Both Lamb to the Slaughter and The Speckled Band shares Essay

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Roald Dahl wrote the story “Lamb to the Slaughter” in 1995. He was born on the 13th September 1916 in Llandolf, South Wales and sadly died in 1991. Some of the other many novels he wrote are the ‘BFG’ and ‘Willy Wonka’. “The Speckled Band” was written by Sir Arthur Conan Doyle who was born 22nd May 1859 in Edinburgh, Scotland and also sadly died on the 8th July 1930. He wrote many stories on the adventures of Sherlock Holmes and amateur detective. Dr Joseph Bell inspired the idea of the character. In the story of “Lamb to the Slaughter” the mood is warm, friendly and tranquil.

We can tell this when the room is described as being “warm and clean”. The “two tall glasses” and the “whiskey” create a homely or domestic mood. A bright, cosy and in a way safe atmosphere is created. When the writer describes the main character as being “without anxiety” and to have a “slow smiling air about her” this adds a calm and quiet feeling to the story. When the word “placid” is used the character gives off the idea of peacefulness and contentment while waiting for her husband to return home from work. The beginning of the story is described as a “blissful time of day”.

The atmosphere creates a false sense of security and a murder is not expected, where as a love story is. The tale seems very ordinary. The story is different from traditional detective stories as you find out who the murderer is in the beginning story. However, at the start of “The Speckled Band” the mood is very extra ordinary. We can tell this when the writer uses the word “singular features”. The case described in the story seems unusual or mysterious especially when we are told a promise of secrecy was made.

A very strange and curios mood is set and the reader is left wandering who the young lady in the story is and what is so terrible it is making her shiver from fear. The young lady is described as being “in a considerable state of excitement” and the way she wears a veil as well as being dressed all in black adds to the curiosity of the reader. The mood and the atmosphere suggest that something terrible is going to happen. This opening is in complete contrast to the one in “Lamb to the Slaughter” as a much more sinister and dark mood is set. The reader is left with many unanswered questions.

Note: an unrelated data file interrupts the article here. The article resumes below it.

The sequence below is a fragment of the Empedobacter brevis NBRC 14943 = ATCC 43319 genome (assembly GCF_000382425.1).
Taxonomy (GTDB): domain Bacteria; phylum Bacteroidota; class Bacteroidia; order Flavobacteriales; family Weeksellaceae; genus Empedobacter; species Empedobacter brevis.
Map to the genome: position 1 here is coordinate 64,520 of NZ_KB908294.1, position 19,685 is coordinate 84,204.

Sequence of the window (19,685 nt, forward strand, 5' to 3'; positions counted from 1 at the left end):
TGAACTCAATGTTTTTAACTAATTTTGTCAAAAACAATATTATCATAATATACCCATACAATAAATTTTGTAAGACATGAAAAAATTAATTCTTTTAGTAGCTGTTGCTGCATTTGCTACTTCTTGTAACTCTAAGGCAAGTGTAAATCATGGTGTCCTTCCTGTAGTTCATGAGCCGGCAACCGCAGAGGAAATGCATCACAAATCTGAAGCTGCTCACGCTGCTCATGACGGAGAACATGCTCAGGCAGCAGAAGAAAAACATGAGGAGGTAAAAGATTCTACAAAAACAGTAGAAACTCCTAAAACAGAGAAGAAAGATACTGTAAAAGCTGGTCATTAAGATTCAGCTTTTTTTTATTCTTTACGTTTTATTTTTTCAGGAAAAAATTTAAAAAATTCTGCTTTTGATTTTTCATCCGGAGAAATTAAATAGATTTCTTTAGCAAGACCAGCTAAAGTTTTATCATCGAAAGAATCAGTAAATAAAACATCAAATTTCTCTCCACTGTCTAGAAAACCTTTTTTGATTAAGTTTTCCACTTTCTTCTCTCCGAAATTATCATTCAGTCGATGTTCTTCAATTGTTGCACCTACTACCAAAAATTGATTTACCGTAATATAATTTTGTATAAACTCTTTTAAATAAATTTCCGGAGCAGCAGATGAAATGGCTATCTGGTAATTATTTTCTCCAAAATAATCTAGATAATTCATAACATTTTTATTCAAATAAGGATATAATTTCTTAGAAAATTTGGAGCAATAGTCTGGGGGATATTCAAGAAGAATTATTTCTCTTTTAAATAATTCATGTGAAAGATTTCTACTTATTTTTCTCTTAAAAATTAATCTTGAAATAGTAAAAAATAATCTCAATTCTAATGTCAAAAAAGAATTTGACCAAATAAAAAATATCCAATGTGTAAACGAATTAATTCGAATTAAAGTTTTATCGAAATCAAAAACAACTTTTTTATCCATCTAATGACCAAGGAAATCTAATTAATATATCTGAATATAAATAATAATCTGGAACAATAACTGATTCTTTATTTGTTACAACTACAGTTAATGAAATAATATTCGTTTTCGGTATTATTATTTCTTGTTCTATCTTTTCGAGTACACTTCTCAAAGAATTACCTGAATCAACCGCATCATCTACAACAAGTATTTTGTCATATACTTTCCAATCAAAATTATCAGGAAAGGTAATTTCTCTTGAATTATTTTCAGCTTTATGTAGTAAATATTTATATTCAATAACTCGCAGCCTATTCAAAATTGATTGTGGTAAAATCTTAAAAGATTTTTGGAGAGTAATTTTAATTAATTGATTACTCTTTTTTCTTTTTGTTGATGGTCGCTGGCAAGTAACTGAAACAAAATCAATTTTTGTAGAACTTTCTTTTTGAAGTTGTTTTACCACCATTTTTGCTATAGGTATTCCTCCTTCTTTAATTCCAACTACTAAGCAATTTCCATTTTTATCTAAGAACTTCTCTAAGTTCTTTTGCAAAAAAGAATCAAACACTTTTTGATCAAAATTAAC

There is one similarity in both the openings of the stories and this that the tension builds up for example Mr Maloney’s anxiety and the unknown young lady. One of the differences between the two openings is that “The Speckled Band” seems to be a traditional detective story where as “Lamb to the Slaughter” isn’t. “The Speckled Band” is a lot more appealing in the beginning as there is a lot more mystery to the story. Being a witness to the murder in “Lamb to the Slaughter” effects the reader as they are forced to wonder will the murderer get caught?

Mary Maloney’s physical appearance is very feminine where as Dr Roylott is the exact opposite we can tell this when we compare the two. Mrs Maloney has “placid” eyes, a soft mouth, translucent skin and she has “a slow smiling air about her”. Mrs Maloney is also six months pregnant. Mary seems a very feminine and an attractive woman. She also seems very tranquil, pleasant and gentle. The way Mary is sewing and waiting for her husband to return home from work emphasises her femininity.

The way Mary “went forward to kiss” her husband when he returns home from and how she made him a drink and offers to get his slippers shows how she is a very loving wife. Mrs Maloney seems to be a typical housewife and very domesticated, her home is very important to her “the room was clean”. In a way the way Mrs Maloney acts around her husband makes her seem pathetic. The reader is overwhelmed with positive details. Mrs Maloney is not a stereotypical villain, as we do not expect her to be the murderer. After her husband says he is leaving Mary seems as though she doesn’t want to accept it “her first instinct was to not believe any of it”.

When her husband shouts at her it brings home the reality and out of anger and passion, as a spur of a moment thing she kills her husband. The murder isn’t planned. Mrs Maloney seems to change after the murder she becomes clever, calm and collected “all right she told herself, I’ve killed him”. She decides to make herself an alibi and she even practises what she is going to do and say. When the police come she cries hysterically and acts out the part very well, although she loved him that much she is truly heartbroken to see him dead. All the old love and longing for him welled up inside of her”.

This tells us how strong her love for her husband is and how it was a murder of passion. She manipulates the police officers with her femininity and they begin to fuss over her. She asks for a drink of whiskey hoping the guards will join her. She also flatters the guard to soften them up. Mrs Maloney now seems more like a criminal the way she is so cunning and the way she giggles at the end of the story because she knows she has got away with it. As we are allowed to see in to her private thoughts she does not loose our sympathy.

Especially after when we find out the only reason she doesn’t turn herself in is because she wants to protect her baby. Mrs Maloney is a very complex character as she develops as the story goes along. All the way through the story Roald Dahl tries to get you on her side and feel sympathy for her. On the other hand, Dr Roylott is the exact opposite. We can tell this is not only by appearance but by personality as well. Dr Roylott is tall and wide, he has a long pointed nose and a large face with thousands of wrinkles and it has been “burned yellow with the sun”.